“There are no ordinary people. You have never talked to a mere mortal. Nations, cultures, arts, civilizations – these are mortal, and their life is to ours as the life of a gnat. But it is immortals whom we joke with, work with, marry, snub and exploit – immortal horrors or everlasting splendors. This does not mean that we are to be perpetually solemn. We must play. But our merriment must be of that kind (and it is, in fact, the merriest kind) which exists between people who have, from the outset, taken each other seriously – no flippancy, no superiority, no presumption.” – C.S. Lewis
Tumblr generally represents one of the darkest corners of the Internet. Like the comments section of YouTube, websurfers are advised to avoid reading it too much so that they don’t completely lose faith in humanity.*
One exception is Humans of New York.
Humans of New York is an award-winning photoblog and accompanying book created a few years ago by Brandon Stanton. It features photos of people that he meets around New York City, usually accompanied by a quote or a bit of a conversation Stanton had with the subject. Occasionally, it simply features a brief description or anecdote from the encounter.
The purpose of Humans of New York, or HONY, is to catalog glimpses of as many strangers in the city. Because Stanton simply wishes to present his subjects as he finds them, the effect is to show genuine individuals instead of stereotypes or caricatures, to induce sympathy for people in all sorts of circumstances, to show the commonality of all human beings and, in contradistinction to most of Tumblr, to inspire hope that the human race is not irrevocably doomed.
In the modern world, where social critics warn of the anti-social effects of technology and the Internet, HONY shows us how both can be used for good. In To Kill a Mockingbird, Atticus Finch famously tells Scout, “You never really understand a person until you consider things from his point of view… Until you climb inside of his skin and walk around in it.” Through his art, Stanton puts us in the shoes of the teacher, the business man, the single parent, the twenty-something looking for a job, the immigrant, the veteran. We can laugh, learn and feel lifted or moved through their words.
This is because they are not the teacher, the business man, the single parent, the twenty-something looking for a job, the immigrant or the veteran. They are real individuals, more than the categories into which we put them.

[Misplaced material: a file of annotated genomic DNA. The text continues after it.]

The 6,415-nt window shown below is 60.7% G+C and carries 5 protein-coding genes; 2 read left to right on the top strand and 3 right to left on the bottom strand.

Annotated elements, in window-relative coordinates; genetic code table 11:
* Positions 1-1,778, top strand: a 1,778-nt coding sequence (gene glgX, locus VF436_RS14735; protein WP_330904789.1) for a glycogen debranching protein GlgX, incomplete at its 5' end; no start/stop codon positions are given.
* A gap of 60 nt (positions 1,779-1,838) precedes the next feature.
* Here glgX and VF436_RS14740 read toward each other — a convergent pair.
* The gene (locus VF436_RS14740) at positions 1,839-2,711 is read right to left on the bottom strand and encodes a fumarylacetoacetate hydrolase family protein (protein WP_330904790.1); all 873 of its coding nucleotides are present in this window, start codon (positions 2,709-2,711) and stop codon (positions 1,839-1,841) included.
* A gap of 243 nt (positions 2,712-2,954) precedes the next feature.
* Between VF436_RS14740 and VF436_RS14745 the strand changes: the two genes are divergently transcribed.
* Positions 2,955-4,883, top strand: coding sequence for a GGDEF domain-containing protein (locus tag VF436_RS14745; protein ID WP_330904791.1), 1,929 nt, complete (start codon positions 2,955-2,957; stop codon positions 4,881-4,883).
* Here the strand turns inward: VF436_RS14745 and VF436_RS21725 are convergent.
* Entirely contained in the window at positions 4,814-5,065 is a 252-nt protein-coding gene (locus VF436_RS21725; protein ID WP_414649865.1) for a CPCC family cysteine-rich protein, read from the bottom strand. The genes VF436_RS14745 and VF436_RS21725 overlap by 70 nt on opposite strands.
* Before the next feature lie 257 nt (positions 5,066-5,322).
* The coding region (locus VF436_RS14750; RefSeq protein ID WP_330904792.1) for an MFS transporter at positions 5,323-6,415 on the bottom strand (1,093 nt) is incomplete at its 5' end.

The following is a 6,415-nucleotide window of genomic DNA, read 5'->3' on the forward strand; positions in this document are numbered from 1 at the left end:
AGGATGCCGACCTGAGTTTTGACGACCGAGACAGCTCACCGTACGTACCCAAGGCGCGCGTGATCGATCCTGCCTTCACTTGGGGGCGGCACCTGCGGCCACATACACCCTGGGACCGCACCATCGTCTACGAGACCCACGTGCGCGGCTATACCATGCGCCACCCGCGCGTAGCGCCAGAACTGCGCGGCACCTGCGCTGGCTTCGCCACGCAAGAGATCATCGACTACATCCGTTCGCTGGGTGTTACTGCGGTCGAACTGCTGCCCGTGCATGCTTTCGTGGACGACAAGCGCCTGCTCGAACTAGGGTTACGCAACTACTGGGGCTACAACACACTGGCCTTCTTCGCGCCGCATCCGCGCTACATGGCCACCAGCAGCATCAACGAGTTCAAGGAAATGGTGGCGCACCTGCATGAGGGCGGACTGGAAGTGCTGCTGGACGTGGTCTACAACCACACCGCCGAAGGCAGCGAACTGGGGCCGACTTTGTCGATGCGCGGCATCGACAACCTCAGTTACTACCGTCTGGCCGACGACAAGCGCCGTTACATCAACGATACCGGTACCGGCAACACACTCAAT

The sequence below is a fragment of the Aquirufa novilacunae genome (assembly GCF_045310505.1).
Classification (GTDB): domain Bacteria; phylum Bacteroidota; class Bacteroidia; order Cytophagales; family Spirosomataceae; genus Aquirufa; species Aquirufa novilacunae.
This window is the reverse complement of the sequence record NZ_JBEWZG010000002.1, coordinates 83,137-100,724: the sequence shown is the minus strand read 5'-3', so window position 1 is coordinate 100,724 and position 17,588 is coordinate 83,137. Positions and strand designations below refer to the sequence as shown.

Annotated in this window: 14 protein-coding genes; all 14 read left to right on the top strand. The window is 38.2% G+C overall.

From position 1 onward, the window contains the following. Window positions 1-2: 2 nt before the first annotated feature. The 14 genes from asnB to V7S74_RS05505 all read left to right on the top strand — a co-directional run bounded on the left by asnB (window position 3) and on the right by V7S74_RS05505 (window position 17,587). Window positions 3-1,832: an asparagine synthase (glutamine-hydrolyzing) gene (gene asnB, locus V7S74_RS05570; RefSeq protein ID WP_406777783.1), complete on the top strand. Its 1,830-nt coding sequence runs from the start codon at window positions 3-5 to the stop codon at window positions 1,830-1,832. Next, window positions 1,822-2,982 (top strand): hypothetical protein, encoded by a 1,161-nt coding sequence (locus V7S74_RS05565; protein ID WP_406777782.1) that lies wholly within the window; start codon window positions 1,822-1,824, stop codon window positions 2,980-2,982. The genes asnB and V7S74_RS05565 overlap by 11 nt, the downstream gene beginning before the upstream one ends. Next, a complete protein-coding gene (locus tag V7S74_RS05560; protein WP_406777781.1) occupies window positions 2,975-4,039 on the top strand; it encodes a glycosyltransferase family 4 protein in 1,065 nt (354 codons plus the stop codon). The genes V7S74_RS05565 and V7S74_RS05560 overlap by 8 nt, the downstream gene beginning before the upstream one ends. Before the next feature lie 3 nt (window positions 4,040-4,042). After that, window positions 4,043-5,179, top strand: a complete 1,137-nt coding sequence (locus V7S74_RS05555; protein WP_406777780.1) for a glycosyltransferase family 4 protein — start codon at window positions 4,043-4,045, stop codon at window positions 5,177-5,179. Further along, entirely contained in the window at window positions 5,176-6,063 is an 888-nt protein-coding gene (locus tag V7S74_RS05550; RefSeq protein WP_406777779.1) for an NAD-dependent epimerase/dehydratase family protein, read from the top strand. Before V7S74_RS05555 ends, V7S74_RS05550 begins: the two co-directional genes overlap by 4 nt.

The reporting of the Ferguson shooting, to give one example, divides us by fitting the people who were part of the incident into predefined categories that fit the narrative of whichever side is giving the “story” at any given time. It is a necessary result of the politicization of the news, whether Right or Left, that we jam square pegs into round holes to create the picture that makes our side look correct – something conservatives should not engage in, as I’ve written before.
The portraits on HONY are not of pegs, but of people. Whereas politicized news causes division and anger among Americans, the representations in its pictures of people like you and I in circumstances such as are common to man serve to bring us together, to build trust, perhaps even lead to more community.
Humans of New York is also good for the individual reader, imparting wisdom, humor, inspiration and more through its subjects. Who doesn’t need to be reminded from time to time about the power of prayer or the need to hold on to friendships? Who can’t use the inspiration from a rags-to-riches story or someone pursuing his dream? Maybe you just need a laugh or to be reminded of how blessed we are and that people everywhere have recognizable and consistent desires.
Whatever it is, Humans of New York provides it simply by recognizing that humans are fascinating to observe. That life, happy or sad, is beautiful. That people have worth.
One last word: Brandon Stanton has taken his project worldwide, showing us humans from all over the globe. This extension has its own value even beyond HONY’s usual focus. But plenty of other authors and publications have written about the Humans of the World development, in part because that’s when they really took notice. I wanted to point out what Humans of New York brings to us simply by showing us people in our own neighborhood.
I mean, who can help but smile at this little girl who realizes the camera is pointing at her?
*For an example, see the Thin Privilege-oriented Tumblr pages.